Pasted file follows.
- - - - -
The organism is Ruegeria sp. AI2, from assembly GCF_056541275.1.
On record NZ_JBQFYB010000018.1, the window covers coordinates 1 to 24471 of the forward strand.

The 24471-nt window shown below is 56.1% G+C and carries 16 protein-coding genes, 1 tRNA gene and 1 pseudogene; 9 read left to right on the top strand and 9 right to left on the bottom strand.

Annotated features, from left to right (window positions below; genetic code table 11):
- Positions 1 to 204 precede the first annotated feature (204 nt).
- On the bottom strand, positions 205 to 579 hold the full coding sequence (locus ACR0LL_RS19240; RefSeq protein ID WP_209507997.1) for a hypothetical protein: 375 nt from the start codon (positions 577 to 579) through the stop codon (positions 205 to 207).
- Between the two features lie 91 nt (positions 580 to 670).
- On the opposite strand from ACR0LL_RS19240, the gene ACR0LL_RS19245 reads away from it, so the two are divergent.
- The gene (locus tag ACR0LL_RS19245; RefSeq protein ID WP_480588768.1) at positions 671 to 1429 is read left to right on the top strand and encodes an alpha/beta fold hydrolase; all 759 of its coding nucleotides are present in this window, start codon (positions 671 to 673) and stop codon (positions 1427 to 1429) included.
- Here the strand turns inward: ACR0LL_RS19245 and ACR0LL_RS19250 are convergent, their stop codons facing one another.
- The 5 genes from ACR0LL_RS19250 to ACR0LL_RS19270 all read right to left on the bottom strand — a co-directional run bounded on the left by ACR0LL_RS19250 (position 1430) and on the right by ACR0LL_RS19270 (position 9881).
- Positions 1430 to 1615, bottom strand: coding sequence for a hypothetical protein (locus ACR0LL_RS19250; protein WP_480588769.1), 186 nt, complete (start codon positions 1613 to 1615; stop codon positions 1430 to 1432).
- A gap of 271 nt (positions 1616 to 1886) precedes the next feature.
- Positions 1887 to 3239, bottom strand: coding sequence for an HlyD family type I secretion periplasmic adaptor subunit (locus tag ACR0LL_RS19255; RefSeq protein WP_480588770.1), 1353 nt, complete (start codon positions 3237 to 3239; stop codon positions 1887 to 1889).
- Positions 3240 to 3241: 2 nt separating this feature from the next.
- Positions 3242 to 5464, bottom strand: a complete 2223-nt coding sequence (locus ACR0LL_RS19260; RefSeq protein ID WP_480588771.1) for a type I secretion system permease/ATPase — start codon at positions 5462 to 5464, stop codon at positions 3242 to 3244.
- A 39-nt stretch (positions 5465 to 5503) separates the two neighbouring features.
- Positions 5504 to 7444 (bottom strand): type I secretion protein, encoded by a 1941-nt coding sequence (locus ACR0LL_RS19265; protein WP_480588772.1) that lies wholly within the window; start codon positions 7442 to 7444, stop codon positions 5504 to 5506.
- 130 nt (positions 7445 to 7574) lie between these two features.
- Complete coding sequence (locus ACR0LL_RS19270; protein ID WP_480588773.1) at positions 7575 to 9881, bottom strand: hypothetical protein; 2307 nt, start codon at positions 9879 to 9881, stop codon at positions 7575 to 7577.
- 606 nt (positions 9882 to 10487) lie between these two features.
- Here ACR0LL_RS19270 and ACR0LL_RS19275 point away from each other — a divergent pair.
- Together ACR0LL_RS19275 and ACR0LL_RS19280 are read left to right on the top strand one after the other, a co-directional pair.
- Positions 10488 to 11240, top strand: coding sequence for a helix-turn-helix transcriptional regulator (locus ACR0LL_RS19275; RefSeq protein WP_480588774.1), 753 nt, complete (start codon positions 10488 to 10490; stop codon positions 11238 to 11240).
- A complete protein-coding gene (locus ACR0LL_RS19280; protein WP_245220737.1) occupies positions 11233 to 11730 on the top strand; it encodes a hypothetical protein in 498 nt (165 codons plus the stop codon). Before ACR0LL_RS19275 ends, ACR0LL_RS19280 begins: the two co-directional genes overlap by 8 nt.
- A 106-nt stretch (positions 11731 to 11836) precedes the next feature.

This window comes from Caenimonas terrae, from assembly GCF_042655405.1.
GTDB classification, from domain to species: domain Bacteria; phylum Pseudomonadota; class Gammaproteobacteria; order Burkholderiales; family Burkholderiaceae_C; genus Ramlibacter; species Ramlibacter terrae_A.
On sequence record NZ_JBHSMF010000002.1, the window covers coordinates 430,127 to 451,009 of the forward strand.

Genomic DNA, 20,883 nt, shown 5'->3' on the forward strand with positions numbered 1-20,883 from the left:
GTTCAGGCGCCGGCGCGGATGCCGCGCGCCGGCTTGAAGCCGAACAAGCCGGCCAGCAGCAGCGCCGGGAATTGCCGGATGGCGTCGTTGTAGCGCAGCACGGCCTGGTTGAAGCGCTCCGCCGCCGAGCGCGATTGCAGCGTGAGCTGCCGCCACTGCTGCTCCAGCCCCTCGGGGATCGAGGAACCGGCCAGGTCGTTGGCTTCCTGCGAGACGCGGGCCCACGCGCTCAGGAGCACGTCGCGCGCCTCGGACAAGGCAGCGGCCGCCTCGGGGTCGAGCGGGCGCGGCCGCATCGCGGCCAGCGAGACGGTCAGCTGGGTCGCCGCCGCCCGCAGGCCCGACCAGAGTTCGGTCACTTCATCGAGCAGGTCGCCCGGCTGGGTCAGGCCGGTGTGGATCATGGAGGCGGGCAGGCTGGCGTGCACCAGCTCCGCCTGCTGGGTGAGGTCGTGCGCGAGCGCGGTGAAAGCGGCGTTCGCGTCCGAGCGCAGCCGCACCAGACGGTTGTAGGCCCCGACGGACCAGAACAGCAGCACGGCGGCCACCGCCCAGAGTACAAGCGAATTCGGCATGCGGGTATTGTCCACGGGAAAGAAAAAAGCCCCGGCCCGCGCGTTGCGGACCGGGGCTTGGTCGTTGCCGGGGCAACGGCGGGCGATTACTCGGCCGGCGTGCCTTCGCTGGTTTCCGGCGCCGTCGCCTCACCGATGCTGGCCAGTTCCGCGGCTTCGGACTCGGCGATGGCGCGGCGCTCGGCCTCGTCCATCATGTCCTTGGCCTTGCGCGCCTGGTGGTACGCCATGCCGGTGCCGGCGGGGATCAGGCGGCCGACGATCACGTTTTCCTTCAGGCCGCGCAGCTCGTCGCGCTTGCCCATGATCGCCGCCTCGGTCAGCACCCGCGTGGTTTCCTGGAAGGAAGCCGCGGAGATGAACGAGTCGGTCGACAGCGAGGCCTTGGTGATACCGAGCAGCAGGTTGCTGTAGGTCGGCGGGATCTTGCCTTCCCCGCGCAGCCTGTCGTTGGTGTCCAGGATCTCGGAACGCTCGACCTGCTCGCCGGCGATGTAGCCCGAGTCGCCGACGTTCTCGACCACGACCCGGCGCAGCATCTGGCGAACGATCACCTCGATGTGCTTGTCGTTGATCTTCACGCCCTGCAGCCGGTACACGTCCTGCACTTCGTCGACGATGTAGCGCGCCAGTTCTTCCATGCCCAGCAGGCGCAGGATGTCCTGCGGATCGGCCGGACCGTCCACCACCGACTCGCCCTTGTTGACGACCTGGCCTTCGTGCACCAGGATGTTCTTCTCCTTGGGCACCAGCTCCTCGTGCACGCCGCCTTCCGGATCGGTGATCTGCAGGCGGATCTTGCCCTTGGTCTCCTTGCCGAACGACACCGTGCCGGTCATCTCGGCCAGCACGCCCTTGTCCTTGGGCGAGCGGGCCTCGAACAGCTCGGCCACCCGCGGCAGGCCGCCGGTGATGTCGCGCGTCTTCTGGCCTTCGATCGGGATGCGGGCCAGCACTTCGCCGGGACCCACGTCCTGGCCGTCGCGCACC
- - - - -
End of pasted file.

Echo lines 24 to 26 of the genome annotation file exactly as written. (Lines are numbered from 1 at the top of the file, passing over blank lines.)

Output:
- Positions 10488 to 11240, top strand: coding sequence for a helix-turn-helix transcriptional regulator (locus ACR0LL_RS19275; RefSeq protein WP_480588774.1), 753 nt, complete (start codon positions 10488 to 10490; stop codon positions 11238 to 11240).
- A complete protein-coding gene (locus ACR0LL_RS19280; protein WP_245220737.1) occupies positions 11233 to 11730 on the top strand; it encodes a hypothetical protein in 498 nt (165 codons plus the stop codon). Before ACR0LL_RS19275 ends, ACR0LL_RS19280 begins: the two co-directional genes overlap by 8 nt.
- A 106-nt stretch (positions 11731 to 11836) precedes the next feature.